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Vol. 113. Núm. 5.
Páginas T536-T539 (Mayo 2022)
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Vol. 113. Núm. 5.
Páginas T536-T539 (Mayo 2022)
Case and Research Letter
Open Access
[Translated article] Quality of Life in Patients of Advanced Age With Basal Cell Carcinoma: Analysis and Implications for Approach to Treatment
Análisis de la calidad de vida en pacientes ancianos con carcinoma basocelular y su implicación en la actitud terapéutica
E. Sanz Aranda
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Corresponding author.
, Á.J. Bernal Martínez, E. Reola Ramírez, A. Perales Enguita, J.M. Martí Ayats
Servicio de Cirugía Plástica del Hospital Universitario Miguel Servet, Zaragoza, Spain
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E. Sanz Aranda, Á.J. Bernal Martínez, E. Reola Ramírez, A. Perales Enguita, J.M. Martí Ayats
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To the Editor,

Basal cell carcinoma (BCC) is the most common malignancy1,2 and it becomes even more common with age. Its prevalence among elderly patients is high and rising.3 Age and health status are not generally contemplated when making treatment decisions,4,5 but the benefits of surgery in patients with limited life expectancy are a topic of debate.5,6 The latest clinical guidelines on the diagnosis and treatment of BCC consider topical treatments or photodynamic therapy as valid alternatives for patients who are not eligible for surgery because of age or comorbidity.7

Although there are studies on the epidemiology and characteristics of BCC in elderly patients,8 we found no publications on the possible effects of invasive treatment on quality of life. The controversies regarding BCC treatment in very elderly patients have been highlighted by several authors.8–10

We conducted a prospective observational study of patients older than 85 years with histologically confirmed BCC who were referred to our department between June 2018 and May 2019. Patients unable to answer the quality of life survey on their own were excluded. Verbal consent was obtained from the patients selected, who were previously informed that if they decided to participate, the clinical data they would be asked to fill in and their survey answers would only be used for the purpose of this study.

The main study variable was change in quality of life after surgery. Quality of life was assessed using the validated Spanish version of the 36-Item Short Form Survey (SF-36) (see supplementary material), which patients completed before and 3 months after surgery. The SF-36 has 36 items that assess positive and negative aspects of physical and mental health. We also collected information on demographics, tumor characteristics, type of surgery, and postoperative complications.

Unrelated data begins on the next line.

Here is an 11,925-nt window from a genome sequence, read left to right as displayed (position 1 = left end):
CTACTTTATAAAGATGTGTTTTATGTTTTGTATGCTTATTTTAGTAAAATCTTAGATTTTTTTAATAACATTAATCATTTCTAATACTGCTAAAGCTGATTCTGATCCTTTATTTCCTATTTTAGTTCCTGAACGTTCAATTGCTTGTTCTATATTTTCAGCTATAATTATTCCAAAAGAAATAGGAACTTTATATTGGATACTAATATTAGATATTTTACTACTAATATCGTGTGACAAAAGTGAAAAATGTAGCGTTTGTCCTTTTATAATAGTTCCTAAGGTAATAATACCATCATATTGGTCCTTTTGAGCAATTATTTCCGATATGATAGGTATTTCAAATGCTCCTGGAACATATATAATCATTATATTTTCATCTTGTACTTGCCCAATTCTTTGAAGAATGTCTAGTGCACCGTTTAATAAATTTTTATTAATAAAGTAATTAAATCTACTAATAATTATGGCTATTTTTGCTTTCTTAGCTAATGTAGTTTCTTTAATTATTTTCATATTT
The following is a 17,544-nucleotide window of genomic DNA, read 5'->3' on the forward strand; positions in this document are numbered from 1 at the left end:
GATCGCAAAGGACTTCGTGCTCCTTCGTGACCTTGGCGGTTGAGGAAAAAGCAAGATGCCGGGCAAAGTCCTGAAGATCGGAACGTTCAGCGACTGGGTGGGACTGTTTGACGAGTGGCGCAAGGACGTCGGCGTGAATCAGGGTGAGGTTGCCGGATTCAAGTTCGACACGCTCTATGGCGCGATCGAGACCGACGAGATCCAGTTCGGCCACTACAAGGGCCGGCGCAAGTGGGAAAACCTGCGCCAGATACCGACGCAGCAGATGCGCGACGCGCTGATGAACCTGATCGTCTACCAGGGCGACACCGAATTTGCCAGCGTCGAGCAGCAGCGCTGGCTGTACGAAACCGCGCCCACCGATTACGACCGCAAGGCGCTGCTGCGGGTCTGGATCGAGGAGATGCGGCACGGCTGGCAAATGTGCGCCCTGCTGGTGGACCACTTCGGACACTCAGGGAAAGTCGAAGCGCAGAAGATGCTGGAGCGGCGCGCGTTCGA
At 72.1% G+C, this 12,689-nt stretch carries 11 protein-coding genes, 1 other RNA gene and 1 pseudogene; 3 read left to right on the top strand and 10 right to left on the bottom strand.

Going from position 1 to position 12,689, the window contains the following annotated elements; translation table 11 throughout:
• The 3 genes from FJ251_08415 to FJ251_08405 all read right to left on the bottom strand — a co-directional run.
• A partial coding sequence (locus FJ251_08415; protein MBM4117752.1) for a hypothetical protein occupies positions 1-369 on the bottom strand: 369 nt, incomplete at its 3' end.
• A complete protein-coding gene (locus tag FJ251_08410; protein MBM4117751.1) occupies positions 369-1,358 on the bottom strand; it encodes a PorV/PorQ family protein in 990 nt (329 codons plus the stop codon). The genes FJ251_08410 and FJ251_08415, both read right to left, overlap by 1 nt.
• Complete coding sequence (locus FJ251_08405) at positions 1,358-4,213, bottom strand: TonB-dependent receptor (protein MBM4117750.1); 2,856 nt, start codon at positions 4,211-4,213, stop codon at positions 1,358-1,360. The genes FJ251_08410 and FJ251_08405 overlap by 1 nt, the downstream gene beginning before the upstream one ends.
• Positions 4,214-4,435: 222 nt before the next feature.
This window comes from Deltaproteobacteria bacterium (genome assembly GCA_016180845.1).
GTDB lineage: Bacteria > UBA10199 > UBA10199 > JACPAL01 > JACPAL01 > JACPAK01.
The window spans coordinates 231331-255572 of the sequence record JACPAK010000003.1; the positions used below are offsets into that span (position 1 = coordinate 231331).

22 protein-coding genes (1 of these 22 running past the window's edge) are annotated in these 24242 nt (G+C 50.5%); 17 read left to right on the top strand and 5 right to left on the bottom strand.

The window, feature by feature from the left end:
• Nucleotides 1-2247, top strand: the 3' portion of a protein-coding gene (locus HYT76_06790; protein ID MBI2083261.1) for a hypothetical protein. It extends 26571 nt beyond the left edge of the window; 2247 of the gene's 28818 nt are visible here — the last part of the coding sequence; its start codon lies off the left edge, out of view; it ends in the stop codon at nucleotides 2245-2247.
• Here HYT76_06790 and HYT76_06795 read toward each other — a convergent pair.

Results were expressed as numbers and frequencies and mean and median for continuous variables. For the inferential analysis, normality of distribution was first tested using the Kolmogorov–Smirnov and Shapiro–Wilk tests. Normally distributed variables (physical functioning, general health, and vitality) were compared using the paired t test, while non-normally distributed variables (self-reported changes in health, physical role, bodily pain, social functioning, emotional role, and mental health) were compared using the Wilcoxon test. Results were also stratified according to the presence of multimorbidity, facial BCC, and tumor size.

Twenty-five patients met the selection criteria and were included. Forty-eight had completed the presurgery questionnaire but 5 did not undergo surgery due to deterioration in their health, 3 canceled the operation after being added to the wait list, 4 were referred to outpatient clinics elsewhere for surgery and were lost to follow-up, 6 chose not to continue in the study, and 5 received a pathologic diagnosis of a lesion other than BCC. Of the 25 patients included (Table 1), 17 were men and 8 were women; their mean age was 87 years. The most common histologic subtype was nodular BCC (n=18), followed by infiltrative BCC.5 Median tumor size was 10mm (range, 4–30mm). Fifteen patients had to undergo surgery in the operating theater in the presence of an anesthesiologist because of their health status or the nature of their tumor. Five patients developed complications (bleeding, infection, persistence of lesion, and wound dehiscence).

Table 1.

Descriptive Analysis.

  No.  Mean  Median 
Male  17  68     
Female  32     
Age, y      87  86 
No  76     
Yes  19  24     
Number of tumors         
17  68     
>1  32     
Histologic subtype
Nodular  18  72     
Infiltrative  20     
Tumor location